June is Pride Month and I caught up with Bruno Montenegro and Naomi Leach, who are both Assistants to the Festival Curator for Pride in London, and I wanted to know what goes into planning something like London Pride. The event has been criticised in the past for not representing the true diversity of the LGBTQ+ community so I also wanted to know what are they doing to tackle this issue.
How did you get involved in the event planning of Pride in London?
Naomi– I’ve been living in London for about two years now and I started working at a bank, it was soul destroying and crazy and was thinking I wasn’t doing anything outside of this and I started thinking about my community. I have a girlfriend and I wasn’t doing anything for society other than working for a big bank. I started looking on the Pride website and they had ‘Assistant to the Festival Curator’ and I applied. There was a shortlist of like 10 people to interview and they interviewed me and Bruno, obviously we were amazing *laughs* and it started from there.
Bruno– We started at the same time and last year was the first time they appointed someone to be a curator of the festival and it became its own entity. I had never been to Pride before but I wanted to be more active in the community. I’m not a big fan of the clubbing scene but I knew I wanted to do something within the community but I didn’t know what. By coincidence I was at a bar one day and I met this guy who works for Pride and we started talking about Pride and I went on the website and I felt like the perfect match, I was able to work with the gay community and also work within the arts, which I am really passionate about.
What do you enjoy about the planning process?
N– I think the difference between the festival this year compared to last year is huge. The festival last year we were bought on board, brought up to speed fairly quickly and we were more involved in the helping of the logistics. We had about 30 events in the festival last year and this year its increased to 40-50 and it’s been more of a proactive approach and trying to make it more diverse in different ways. I like the broad nature of what we’ve got this year.
B– In January we had nothing, obviously we had plans but to see it build up from nothing to 40+ events, including events in Carnaby Street and The Natural History Museum which are really high profile and to see it go from 0 to 100, it’s like seeing your baby grow!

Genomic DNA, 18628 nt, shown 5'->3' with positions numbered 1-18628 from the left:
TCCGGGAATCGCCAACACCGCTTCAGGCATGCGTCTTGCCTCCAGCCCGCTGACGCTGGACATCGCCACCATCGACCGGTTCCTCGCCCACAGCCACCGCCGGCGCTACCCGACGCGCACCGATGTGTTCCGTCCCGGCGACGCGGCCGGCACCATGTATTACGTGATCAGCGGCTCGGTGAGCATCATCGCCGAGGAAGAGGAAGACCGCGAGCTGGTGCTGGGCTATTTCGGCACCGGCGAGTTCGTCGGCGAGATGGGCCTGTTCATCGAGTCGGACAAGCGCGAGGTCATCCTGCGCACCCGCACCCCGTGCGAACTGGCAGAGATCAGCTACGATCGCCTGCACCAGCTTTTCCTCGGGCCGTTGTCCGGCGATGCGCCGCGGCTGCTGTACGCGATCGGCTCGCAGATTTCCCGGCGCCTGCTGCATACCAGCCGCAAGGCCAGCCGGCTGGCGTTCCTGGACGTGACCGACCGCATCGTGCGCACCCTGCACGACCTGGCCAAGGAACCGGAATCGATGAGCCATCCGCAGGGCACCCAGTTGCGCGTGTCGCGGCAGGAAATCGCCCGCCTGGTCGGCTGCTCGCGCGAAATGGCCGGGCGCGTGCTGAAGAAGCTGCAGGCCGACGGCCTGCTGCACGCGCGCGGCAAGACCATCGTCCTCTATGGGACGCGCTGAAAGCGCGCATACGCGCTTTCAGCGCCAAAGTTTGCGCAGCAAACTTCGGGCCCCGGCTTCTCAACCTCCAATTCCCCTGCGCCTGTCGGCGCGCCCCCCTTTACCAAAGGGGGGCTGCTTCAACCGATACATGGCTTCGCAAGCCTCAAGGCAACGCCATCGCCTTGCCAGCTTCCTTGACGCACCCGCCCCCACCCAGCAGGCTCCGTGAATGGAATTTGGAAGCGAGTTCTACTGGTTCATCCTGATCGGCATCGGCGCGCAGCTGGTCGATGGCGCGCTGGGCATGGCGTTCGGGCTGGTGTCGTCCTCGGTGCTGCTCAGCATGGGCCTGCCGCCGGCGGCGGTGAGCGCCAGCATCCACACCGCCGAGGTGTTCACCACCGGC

What is your favourite venue?
B– Okay, so the cool thing is that we have a lot of different ones and they’re all ca
tered for different things like the Natural History Museum or the Soho Theatre or the Chelsea Theatre. They’re all so different and the event will be tailored to the venue they’re in. I kind of love them all but my personal favourite is the V&A just because I love that museum. There will be an LGBTQ+ tour of the V&A during the festival which I am quite looking forward to.
N- Now I do love the Soho Theatre, it has a special place in my heart and the thing is that a lot of the events that we are doing don’t have one specific venue. There’s Ghost Bus tours and Pride Rides- those are the really cool ones! [laughs]
B– Also, the fact that we’re having an event in the Natural History Museum, that place is also awesome. You know, having a Pride event right next to Dinosaurs! [laughs]
What’s going to be the focus in the Natural History Museum?
N– We’ve got about 4 or 5 key spaces in the museum so as part of the late night events that we do, we’re touching up 4,000 people that come through on an evening. And there’s going to 5 different paces with performances dotted around.
B- And we’re having everything from Drag Queens to Solo performers to Science talks and most of it is free so that’s really cool as well.
Okay, so you touched on it before but how does this year’s event differ from the previous years?